Category Archives: Ways to Save Money

Preparing to See Other Humans with Free Virtual Makeovers

A rainbow of choices of eye shadow in a black palette.


It’s been eleven months since I’ve had my hair done.

My roots are now half my hair.

Considering all of our collective problems of the past year — or, hell, even the past week — having my roots grow out doesn’t even qualify as a problem.

But when going out in public is a safe thing again, I’m looking forward to tidying up.

I’m really hoping that going out in public will be a thing again in the near future here. So I’ve set a savings goal for hair maintenance. Honestly, I’m not sure how long it will take me to fulfill that goal.

Competing priorities in these uncertain times.

When I go in, though, I don’t want to mess it up. It’s going to be an expensive appointment, and I want to make sure I don’t walk out with any regrets.

Free Virtual Makeovers

Asking, ‘Why don’t you just cut your own hair to save money?’ I did that as a young adult during the last massive economic downturn. It went great for a while. But all it takes is one disastrous self-haircut to turn you off for life.

Back in my baby days of blogging, Rhonda Writes taught me about virtual makeovers.

The idea is that before you have your hairdresser do anything to your hair, you can check out how it would look first.

When I did this for the first time, I was shocked at how the styles I thought I wanted actually looked horrible on me. The one I ended up picking wasn’t one I thought was cute right off the bat.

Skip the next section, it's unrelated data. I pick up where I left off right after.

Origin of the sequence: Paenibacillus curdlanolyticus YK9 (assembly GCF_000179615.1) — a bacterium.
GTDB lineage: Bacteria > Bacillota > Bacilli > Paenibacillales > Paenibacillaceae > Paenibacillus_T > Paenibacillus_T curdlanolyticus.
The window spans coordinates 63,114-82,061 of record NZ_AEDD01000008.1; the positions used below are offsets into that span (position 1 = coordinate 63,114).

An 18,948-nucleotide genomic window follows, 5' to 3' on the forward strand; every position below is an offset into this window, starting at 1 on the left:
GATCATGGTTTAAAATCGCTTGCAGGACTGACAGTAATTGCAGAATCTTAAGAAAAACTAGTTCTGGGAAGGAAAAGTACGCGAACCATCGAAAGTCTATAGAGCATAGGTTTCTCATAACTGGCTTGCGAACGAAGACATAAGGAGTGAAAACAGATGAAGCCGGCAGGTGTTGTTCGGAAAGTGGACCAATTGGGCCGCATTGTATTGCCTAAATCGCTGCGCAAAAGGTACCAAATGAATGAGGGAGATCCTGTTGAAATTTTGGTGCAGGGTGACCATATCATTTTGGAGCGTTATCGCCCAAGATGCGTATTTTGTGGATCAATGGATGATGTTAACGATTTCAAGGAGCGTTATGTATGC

But I loved it after I ‘tried it on.’ And it looked great IRL after the cut, too.

To do the virtual makeover, first take a picture of yourself looking straight at the camera. Ideally, you’ll have your hair pulled back.

You’ll upload the picture for your virtual makeover. Then you’ll get to pick different hairstyles to superimpose on your selfie.

If you have a well-framed picture, these tools can be very realistic.

Favorite free virtual makeover for hairstyle.

The tools Rhonda and I used back then no longer exist, but I have a couple favorites in the rotation right now.

I found my post-pandemic hairstyle via Marie Claire’s Virtual Makeover Tool. It has 120 different hairstyles. They’re all sortable by length, color and/or style.

While you can’t make any hairstyles longer, you can make them all shorter. You can also customize hair volume using this tool.

All of the choices come from celebrity hairstyles, and you can’t change the hair color.

The Marie Claire tool also offers options to experiment with makeup and nails.

Favorite free virtual makeover for hair color.

If you want to play around with hair color, I like L’Oreal’s Style My Hair tool.

There aren’t as many style options as the Marie Claire tool, but you can find styles based on length or what would look good with your face shape.